Skip to main content

Advertisement

Advertisement

S’pore needs to do more to increase recycling rate of domestic waste

I join many readers to thank the refuse collectors who play such an important role in handling Singapore’s waste disposal (“Dirty job, but these garbage collectors refuse to let it get to them”; Dec 6). Their dedication to a largely thankless and unglamorous job is what prevents our streets and homes from overflowing with rubbish.

S’pore needs to do more to increase recycling rate of domestic waste

TODAY file photo

Dhevarajan Devadas

I join many readers to thank the refuse collectors who play such an important role in handling Singapore’s waste disposal (“Dirty job, but these garbage collectors refuse to let it get to them”; Dec 6). Their dedication to a largely thankless and unglamorous job is what prevents our streets and homes from overflowing with rubbish.

At the same time, Singaporeans can do much more to increase the recycling rate of domestic waste, which stands at just 21 per cent, much lower than cities in Taiwan and Japan.

Too many of us continue to dump all our rubbish into the common chute without separating the recyclables. Placing extra recycling bins in more convenient locations, such as every public housing block, would make dropping off recyclables as easy as disposing regular waste.

Public education should be stepped up to spread awareness about recycling at home.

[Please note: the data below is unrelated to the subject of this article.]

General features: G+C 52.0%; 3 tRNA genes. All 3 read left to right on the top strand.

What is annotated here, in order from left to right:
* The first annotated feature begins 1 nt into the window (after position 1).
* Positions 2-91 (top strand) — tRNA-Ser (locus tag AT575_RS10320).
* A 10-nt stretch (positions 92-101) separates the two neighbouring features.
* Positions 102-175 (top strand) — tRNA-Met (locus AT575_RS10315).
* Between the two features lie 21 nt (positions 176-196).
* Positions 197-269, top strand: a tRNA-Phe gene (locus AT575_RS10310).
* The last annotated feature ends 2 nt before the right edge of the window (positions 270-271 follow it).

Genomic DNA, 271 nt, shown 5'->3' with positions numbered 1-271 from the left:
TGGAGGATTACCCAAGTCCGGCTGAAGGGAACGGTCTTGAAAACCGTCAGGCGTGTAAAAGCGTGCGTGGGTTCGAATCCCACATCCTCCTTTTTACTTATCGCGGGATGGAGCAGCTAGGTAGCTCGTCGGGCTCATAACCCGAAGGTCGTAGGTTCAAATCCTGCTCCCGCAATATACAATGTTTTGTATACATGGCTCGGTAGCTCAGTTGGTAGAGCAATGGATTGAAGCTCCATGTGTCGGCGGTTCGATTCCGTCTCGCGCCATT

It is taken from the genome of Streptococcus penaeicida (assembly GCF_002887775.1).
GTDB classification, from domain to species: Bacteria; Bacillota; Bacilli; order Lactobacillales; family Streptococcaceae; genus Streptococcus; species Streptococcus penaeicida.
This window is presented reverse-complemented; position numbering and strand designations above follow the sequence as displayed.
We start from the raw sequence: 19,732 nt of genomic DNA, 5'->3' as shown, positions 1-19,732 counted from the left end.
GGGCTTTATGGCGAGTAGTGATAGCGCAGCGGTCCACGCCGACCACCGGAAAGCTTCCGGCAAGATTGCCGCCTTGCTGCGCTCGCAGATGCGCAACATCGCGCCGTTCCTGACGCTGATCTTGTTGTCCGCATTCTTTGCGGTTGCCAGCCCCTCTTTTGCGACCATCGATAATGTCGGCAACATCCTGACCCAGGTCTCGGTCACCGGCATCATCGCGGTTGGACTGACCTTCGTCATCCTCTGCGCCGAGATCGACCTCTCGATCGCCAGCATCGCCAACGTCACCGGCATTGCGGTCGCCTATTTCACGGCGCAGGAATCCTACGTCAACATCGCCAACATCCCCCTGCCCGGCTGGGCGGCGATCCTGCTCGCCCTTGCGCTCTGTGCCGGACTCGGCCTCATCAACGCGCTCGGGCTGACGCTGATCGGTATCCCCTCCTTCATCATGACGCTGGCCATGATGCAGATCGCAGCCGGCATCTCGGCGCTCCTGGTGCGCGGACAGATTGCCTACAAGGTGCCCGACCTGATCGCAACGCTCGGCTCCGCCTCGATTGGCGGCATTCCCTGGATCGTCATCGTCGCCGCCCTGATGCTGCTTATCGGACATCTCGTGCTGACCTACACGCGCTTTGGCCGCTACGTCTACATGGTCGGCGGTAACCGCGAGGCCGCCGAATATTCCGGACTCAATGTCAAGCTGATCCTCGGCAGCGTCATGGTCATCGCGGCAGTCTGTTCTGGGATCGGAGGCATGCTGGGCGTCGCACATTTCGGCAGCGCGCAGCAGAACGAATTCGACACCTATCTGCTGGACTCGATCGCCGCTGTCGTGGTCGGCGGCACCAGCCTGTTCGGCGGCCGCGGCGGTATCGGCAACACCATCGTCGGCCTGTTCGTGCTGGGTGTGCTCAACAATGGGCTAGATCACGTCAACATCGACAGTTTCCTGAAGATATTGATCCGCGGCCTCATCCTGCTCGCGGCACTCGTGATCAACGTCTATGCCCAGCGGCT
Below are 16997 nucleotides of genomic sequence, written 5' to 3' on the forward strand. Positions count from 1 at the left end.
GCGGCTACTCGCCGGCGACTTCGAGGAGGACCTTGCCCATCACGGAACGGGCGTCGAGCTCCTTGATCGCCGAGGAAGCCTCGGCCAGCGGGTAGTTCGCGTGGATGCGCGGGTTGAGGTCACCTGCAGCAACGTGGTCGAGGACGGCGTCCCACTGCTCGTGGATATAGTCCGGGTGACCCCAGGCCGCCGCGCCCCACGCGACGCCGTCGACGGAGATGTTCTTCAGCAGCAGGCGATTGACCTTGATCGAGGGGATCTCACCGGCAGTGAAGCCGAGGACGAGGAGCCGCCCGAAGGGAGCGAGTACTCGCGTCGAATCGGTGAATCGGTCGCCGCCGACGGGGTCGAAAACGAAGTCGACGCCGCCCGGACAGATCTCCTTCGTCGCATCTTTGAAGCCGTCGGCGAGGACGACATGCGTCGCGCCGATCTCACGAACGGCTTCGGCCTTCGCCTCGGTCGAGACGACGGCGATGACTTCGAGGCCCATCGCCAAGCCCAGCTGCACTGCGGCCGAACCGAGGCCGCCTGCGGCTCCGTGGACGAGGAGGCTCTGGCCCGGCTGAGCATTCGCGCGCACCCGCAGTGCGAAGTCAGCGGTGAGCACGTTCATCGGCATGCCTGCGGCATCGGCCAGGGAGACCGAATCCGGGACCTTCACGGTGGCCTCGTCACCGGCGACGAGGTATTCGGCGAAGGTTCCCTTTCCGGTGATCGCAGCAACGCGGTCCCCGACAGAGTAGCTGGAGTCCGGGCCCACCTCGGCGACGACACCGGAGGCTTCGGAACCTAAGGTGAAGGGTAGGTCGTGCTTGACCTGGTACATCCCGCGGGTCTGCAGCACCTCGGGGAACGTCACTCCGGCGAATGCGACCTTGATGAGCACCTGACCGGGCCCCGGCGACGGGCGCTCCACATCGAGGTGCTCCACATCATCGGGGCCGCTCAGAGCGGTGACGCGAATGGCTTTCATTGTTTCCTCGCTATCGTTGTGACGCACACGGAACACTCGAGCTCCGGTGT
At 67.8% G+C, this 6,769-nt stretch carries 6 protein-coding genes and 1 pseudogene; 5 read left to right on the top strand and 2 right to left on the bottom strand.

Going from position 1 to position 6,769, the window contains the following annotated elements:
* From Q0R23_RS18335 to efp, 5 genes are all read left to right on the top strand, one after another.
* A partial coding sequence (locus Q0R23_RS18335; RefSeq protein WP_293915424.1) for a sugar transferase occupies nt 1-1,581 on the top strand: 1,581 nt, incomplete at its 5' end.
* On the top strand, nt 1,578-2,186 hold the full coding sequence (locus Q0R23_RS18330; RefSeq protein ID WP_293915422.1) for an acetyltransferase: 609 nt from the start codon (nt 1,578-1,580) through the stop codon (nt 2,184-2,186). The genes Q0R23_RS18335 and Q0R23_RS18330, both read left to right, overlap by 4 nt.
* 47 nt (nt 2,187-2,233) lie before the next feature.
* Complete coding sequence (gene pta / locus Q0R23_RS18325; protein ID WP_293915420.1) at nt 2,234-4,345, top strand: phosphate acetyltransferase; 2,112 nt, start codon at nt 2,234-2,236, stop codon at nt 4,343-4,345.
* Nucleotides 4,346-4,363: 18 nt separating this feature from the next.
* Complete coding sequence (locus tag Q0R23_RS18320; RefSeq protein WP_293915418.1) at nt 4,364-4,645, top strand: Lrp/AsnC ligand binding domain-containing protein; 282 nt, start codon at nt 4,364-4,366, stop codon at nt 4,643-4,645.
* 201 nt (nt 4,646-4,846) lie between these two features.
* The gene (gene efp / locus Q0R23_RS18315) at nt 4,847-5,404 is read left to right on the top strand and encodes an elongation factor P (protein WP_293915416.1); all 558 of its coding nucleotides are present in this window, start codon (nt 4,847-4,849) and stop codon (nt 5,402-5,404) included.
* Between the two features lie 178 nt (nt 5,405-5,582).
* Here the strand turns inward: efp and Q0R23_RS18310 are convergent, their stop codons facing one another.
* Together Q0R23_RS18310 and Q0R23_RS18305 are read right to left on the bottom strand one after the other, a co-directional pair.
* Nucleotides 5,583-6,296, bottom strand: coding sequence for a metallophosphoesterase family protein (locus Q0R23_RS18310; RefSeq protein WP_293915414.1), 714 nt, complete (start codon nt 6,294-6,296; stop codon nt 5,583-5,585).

As the popularity of food delivery services grows, the need to tackle the increasing use of disposable containers and cutlery is getting critical.

Food outlets should be encouraged to use biodegradable containers and cutlery, and phase out the use of non-biodegradable plastic and styrofoam. Industry-wide adoption would help lower the costs to businesses.

To curb the use of bottled water, the authorities can encourage the installation of water-coolers in more public areas and buildings. Food outlets should also serve customers tap water in glasses instead of bottled water.

Greater public awareness and stricter guidelines on waste disposal go hand in hand if we want to improve our recycling rates. While it takes a little more effort, the benefits to our environmental health are invaluable.

Read more of the latest on

Advertisement

Popular

Advertisement

Stay in the know. Anytime. Anywhere.

Subscribe to get daily news updates, insights and must reads delivered straight to your inbox.

By clicking subscribe, I agree for my personal data to be used to send me TODAY newsletters, promotional offers and for research and analysis.

Aa